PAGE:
Bankruptcy benefits for auto makers

Steven Pearlstein:

Not content with $25 billion in government loans to retool factories for fuel-efficient cars, the auto industry is already back at the trough, this time angling for a taxpayer investment in the firm that would result from a merger of General Motors and Chrysler.

You can just imagine the pitch from the populists of the Michigan congressional delegation: If the government is willing to invest $250 billion to bail out pinstriped bankers, then the least it could do is throw an extra $10 billion to rescue the domestic auto industry and the millions of workers and retirees who depend on it.

There's only one difference: The government will make money on its bank investment, while the GM-Chrysler deal is a lemon.

As reported by Reuters, GM and Chrysler would have the Treasury invest $3 billion directly in the newly merged automaker in exchange for preferred shares with warrants, as with the banks. The government would take over $3 billion of the company's pension obligation. To deal with the industry's short-term liquidity problem, the government would also commit to buying $4 billion in commercial paper issued by the new company.

All that for two companies whose market values today are each less than $4 billion.

...

The real flaw in the government-financed merger proposal is that it spares the companies from bankruptcy reorganization, the very process they need to get their costs and structure in line with market realities.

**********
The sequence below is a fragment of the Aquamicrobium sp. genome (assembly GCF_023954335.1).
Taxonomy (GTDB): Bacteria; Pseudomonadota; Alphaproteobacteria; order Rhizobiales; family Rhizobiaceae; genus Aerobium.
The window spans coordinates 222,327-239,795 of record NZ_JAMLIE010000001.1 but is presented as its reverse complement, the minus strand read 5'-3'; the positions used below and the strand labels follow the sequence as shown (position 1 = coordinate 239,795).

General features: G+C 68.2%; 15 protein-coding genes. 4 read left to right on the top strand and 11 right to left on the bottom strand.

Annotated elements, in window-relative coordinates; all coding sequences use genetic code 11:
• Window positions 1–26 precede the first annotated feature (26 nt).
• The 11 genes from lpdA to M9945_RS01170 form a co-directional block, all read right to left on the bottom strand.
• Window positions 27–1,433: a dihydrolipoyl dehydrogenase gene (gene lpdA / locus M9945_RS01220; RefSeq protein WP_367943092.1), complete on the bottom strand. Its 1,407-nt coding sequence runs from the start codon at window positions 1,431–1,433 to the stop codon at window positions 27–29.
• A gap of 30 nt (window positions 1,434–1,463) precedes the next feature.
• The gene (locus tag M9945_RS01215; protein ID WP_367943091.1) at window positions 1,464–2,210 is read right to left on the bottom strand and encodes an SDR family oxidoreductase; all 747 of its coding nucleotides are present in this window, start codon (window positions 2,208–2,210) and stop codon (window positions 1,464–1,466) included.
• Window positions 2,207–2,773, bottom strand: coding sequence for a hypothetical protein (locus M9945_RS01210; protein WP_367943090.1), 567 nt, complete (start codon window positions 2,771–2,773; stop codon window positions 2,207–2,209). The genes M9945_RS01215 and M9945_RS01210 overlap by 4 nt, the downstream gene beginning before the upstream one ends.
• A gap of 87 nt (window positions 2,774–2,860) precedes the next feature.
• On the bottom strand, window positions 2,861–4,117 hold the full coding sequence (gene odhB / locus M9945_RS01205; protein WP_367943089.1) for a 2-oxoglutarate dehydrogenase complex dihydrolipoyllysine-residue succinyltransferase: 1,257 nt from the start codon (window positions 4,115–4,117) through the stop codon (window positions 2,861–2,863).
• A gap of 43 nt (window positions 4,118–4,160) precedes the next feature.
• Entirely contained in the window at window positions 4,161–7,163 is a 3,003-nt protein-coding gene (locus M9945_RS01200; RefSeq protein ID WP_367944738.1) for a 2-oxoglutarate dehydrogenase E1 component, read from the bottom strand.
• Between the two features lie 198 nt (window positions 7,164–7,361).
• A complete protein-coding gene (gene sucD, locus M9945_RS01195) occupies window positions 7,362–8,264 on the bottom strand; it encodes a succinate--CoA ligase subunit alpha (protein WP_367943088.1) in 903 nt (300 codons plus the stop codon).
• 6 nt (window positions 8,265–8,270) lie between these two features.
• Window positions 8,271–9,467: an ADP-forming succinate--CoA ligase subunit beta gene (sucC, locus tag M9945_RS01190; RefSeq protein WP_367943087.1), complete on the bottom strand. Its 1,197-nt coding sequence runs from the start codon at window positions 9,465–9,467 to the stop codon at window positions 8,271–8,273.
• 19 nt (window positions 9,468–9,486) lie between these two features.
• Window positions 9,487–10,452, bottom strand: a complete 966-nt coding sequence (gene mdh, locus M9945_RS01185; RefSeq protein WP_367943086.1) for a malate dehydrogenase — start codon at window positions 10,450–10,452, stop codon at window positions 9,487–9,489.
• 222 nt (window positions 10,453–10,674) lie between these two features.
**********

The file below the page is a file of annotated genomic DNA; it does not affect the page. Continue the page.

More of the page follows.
Only a bankruptcy court can reduce the burden of pension and health benefits to 600,000 retirees that are slated to cost the companies $90 billion over the next decade.

Only a bankruptcy court can override the state laws that make it difficult and expensive for Chrysler and GM to pare back a combined network of 10,000 dealerships, about 10 times more than Toyota has in the United States.

And only a bankruptcy court can impose on members of the United Auto Workers pay and benefit packages comparable to those paid at the nonunionized plants of foreign manufacturers that have been stealing market share from the Big Three for decades.

If the Treasury were to commit government funds without getting this kind of long-overdue restructuring, it would simply be throwing good money after bad.

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Bankruptcy would also wipe out the shareholders' stake in the company which may hurt many of the pension funds in other industries as well as government pension funds. However Pearlstein makes many good points. Not mentioned is the competitive advantage either solution gives these companies over Ford which has its own struggle.

We also need to examine how the lower cost of fuel will effect the market for their product.

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